DOLF Scientist Present Research Advances at the GAELF Meeting in Addis Ababa

January 30, 2015


The 8th biennial meeting of the Global Alliance to Eliminate Lymphatic Filariasis (GAELF 8) was held in December 2014 in Addis Ababa, Ethiopia. The DOLF team was invited to present important findings at a special session dedicated to operational research. Health ministers and policy experts heard from Drs. Gary Weil and Peter Fischer as they shared recent research advances from DOLF studies that have practical implications for global lymphatic filariasis (LF) and neglected tropical diseases (NTD) programs.
Gary Weil presented a talk on Alternative Mass Drug Administration (MDA) Strategies that could speed up LF and onchocerciasis elimination using existing drugs in novel dosing regimens. Examples of promising strategies being investigated by the DOLF project include:

  • Early results from a DOLF study site in the Republic of the Congo suggest that semiannual MDA with Albendazole can be used to eliminate LF in central Africa where co-endemicity with Loa loa rules out traditional treatment with Albendazole plus Ivermectin. This study is being conducted by a team led by Drs. Michel Boussinseq (IRD, Montpellier) and Francois Missamou (MOH, Brazzaville,Republic of Congo). Final results from this study will be available in late 2015, and DOLF has initiated a parallel study in the Democratic Republic of the Congo.
  • A DOLF pilot study in Papua New Guinea suggests that a triple drug regimen (DEC/Alb/Ivermectin) appears to be safe and more effective for clearing microfilaremia than traditional treatment with DEC/Alb. This project is led by Drs. Chris King and Jim Kazura (Case-Western Reserve University School of Medicine).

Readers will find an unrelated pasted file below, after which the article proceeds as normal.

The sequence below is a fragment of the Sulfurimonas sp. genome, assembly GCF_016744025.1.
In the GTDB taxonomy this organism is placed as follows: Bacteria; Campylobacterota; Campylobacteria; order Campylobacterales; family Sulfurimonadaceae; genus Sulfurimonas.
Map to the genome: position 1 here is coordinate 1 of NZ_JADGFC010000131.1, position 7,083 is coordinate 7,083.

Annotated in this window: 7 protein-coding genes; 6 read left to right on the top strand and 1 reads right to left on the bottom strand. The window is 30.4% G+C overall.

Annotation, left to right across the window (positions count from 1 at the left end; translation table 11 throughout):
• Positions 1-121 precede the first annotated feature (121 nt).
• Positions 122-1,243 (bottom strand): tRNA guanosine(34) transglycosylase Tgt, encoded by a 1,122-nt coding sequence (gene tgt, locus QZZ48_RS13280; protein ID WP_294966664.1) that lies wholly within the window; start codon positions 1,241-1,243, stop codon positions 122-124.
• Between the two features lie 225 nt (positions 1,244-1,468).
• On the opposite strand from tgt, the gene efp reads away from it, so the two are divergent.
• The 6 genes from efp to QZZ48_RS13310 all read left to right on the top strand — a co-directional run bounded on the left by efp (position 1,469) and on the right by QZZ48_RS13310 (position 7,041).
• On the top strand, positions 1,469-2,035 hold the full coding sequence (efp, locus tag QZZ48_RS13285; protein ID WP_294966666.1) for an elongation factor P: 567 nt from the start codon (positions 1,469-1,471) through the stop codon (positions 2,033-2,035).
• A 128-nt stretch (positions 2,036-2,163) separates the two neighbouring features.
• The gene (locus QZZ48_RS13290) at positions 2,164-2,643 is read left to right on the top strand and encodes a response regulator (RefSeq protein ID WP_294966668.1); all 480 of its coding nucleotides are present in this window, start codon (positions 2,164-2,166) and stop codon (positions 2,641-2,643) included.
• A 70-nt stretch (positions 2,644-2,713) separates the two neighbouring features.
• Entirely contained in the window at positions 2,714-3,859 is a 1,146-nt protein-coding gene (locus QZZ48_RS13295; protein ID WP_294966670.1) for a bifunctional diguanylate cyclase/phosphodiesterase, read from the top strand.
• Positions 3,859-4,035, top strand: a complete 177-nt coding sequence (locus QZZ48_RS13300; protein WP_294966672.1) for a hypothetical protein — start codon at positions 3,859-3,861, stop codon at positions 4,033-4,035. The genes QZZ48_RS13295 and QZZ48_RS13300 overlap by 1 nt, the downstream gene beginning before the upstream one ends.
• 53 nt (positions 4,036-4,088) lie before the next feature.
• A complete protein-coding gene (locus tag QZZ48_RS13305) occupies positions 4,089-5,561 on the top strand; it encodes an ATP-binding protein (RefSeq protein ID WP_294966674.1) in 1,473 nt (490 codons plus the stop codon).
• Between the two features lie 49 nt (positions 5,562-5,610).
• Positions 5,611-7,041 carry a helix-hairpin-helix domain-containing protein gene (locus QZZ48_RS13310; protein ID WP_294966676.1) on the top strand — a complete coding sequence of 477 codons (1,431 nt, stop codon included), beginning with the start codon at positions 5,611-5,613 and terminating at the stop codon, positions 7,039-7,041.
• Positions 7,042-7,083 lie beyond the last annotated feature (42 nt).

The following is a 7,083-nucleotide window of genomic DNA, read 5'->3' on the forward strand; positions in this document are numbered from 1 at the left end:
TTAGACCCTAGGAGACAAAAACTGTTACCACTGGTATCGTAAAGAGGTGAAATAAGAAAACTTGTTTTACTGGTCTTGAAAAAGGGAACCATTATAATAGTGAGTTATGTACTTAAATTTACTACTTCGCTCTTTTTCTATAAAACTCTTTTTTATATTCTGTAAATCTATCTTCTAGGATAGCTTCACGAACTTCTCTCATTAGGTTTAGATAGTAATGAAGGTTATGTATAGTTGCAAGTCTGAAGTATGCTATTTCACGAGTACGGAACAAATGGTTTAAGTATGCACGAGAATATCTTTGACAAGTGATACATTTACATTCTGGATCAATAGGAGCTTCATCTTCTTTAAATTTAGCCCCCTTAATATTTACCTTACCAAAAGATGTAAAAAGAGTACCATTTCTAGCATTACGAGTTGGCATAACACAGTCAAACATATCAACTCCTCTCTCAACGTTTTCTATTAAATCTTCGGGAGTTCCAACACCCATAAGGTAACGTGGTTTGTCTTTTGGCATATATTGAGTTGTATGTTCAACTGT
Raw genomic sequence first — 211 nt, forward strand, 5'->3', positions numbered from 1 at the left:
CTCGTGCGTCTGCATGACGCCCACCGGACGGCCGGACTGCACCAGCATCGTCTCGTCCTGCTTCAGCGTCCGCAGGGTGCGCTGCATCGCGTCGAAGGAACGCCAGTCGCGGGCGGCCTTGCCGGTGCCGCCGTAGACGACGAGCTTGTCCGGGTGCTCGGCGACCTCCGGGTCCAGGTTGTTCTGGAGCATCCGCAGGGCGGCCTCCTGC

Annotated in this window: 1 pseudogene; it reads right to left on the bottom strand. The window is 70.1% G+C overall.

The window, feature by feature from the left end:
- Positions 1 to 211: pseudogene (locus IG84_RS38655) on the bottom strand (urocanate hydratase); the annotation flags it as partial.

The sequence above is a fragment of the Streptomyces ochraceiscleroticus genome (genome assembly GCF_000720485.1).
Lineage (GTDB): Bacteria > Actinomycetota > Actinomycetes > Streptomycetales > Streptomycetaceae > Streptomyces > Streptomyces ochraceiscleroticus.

Peter Fischer presented a talk on The Impact of Community MDA on Soil-Transmitted Helminthes (STH) with data collected from seven DOLF study sites. These studies are providing important data on the impact of MDA on STH infections in populations. Early highlights from this research follow:

  • We compared Kato-Katz with mini-FLOTAC for the detection of STH eggs. While mini-FLOTAC has certain advantages over Kato-Katz, we prefer the latter test for DOLF field studies, where technician capacity is limiting and where the priority is for timely reading of many samples over a period of weeks.
  • Results from several study sites have shown that MDA for LF has a dramatic effect on prevalence rates for hookworm, a moderate effect on Ascaris, and a fair effect on Trichuris. MDA also reduces infection intensities for all three species.
  • It may be possible to achieve local elimination of hookworm in some settings by MDA alone.
  • Resurgence of STH infection is likely after MDA is phased out, unless it is followed by a maintenance program.
  • These early results show that community-wide MDA has a huge impact on STH. More time (and more studies) will be needed to determine whether MDA (alone or in combination with other interventions) will be sufficient to eliminate STH in some settings.